Butter and flour two 9-inch cake pans and preheat your oven to 350 degrees Fahrenheit.

In a medium bowl whisk together the flour, baking soda, salt, allspice, cloves, nutmeg, cocoa powder, cinnamon, and ginger.

In the bowl of a stand mixer fitted with the paddle attachment, beat together the molasses, sugar, and butter until well combined. Add the egg, and beat until combined.

Slowly beat in the milk and buttermilk. It will look like it has curdled, but don't worry, this is supposed to happen. It will fix itself when you add the dry ingredients.

In a few additions, beat in the flour mixture, scraping down the sides of the bowl between each addition. Mix until just combined.

Divide the batter evenly between the two cake pans. Bake on the middle rack of the oven for 30-40 minutes, or until a toothpick inserted into the center of the cakes comes out clean.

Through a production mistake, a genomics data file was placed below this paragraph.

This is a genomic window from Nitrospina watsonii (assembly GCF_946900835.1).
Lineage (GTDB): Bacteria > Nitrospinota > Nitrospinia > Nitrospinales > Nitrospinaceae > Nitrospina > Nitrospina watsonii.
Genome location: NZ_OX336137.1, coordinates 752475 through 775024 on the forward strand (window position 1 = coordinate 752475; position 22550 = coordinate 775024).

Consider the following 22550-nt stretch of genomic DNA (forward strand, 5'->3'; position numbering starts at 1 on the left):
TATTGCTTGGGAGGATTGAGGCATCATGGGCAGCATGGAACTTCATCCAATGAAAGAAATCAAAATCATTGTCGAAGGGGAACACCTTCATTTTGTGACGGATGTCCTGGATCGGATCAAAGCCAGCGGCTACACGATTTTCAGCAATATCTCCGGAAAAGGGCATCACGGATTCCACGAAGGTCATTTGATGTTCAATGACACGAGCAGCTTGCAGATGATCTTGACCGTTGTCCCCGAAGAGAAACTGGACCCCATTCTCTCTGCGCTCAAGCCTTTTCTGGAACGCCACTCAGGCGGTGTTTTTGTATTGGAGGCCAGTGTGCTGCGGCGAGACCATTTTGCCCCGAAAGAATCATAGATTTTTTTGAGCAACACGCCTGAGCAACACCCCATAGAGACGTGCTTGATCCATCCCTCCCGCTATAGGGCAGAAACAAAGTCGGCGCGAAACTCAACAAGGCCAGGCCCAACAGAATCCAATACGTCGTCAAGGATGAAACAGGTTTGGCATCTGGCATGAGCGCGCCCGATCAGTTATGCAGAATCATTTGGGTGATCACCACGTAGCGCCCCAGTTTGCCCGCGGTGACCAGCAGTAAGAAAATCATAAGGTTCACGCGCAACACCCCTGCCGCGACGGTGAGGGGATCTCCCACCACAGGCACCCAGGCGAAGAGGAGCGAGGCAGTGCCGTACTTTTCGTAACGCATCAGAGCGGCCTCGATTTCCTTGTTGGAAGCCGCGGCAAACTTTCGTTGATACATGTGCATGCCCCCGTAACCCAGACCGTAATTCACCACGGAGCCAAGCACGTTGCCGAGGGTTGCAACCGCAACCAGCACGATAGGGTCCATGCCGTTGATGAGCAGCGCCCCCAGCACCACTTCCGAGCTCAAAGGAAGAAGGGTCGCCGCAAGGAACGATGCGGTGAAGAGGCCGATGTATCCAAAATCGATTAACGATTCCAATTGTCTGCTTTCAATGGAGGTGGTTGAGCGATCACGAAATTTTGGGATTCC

Let cool in pan for about 20 minutes, then turn out onto a baking rack and cool completely.

Italian Meringue Buttercream

4 oz egg whites
8 oz granulated sugar
2 oz water
12 oz unsalted butter, room temperature, cubed
1 tsp vanilla
1/2 cup caramel sauce, room temperature

Place your egg whites in the bowl of your stand mixer fitted with the whisk attachment. 

Heat the sugar and water in a small sauce pan over high heat. Using a candy thermometer, bring the sugar to a boil and continue cooking until it reaches 230 degrees F. When it hits that temperature, turn your stand mixer to medium to begin mixing the egg whites until they are foamy. When the temperature hits 240 F, remove from heat and slowly pour into the egg whites on a medium speed. As soon as all of the sugar is in, turn the mixer to medium high and mix until the meringue is cool to touch. Add the butter a few tablespoons at a time and whip until thick, which may take a few minutes. Pour in the caramel sauce and mix until combined.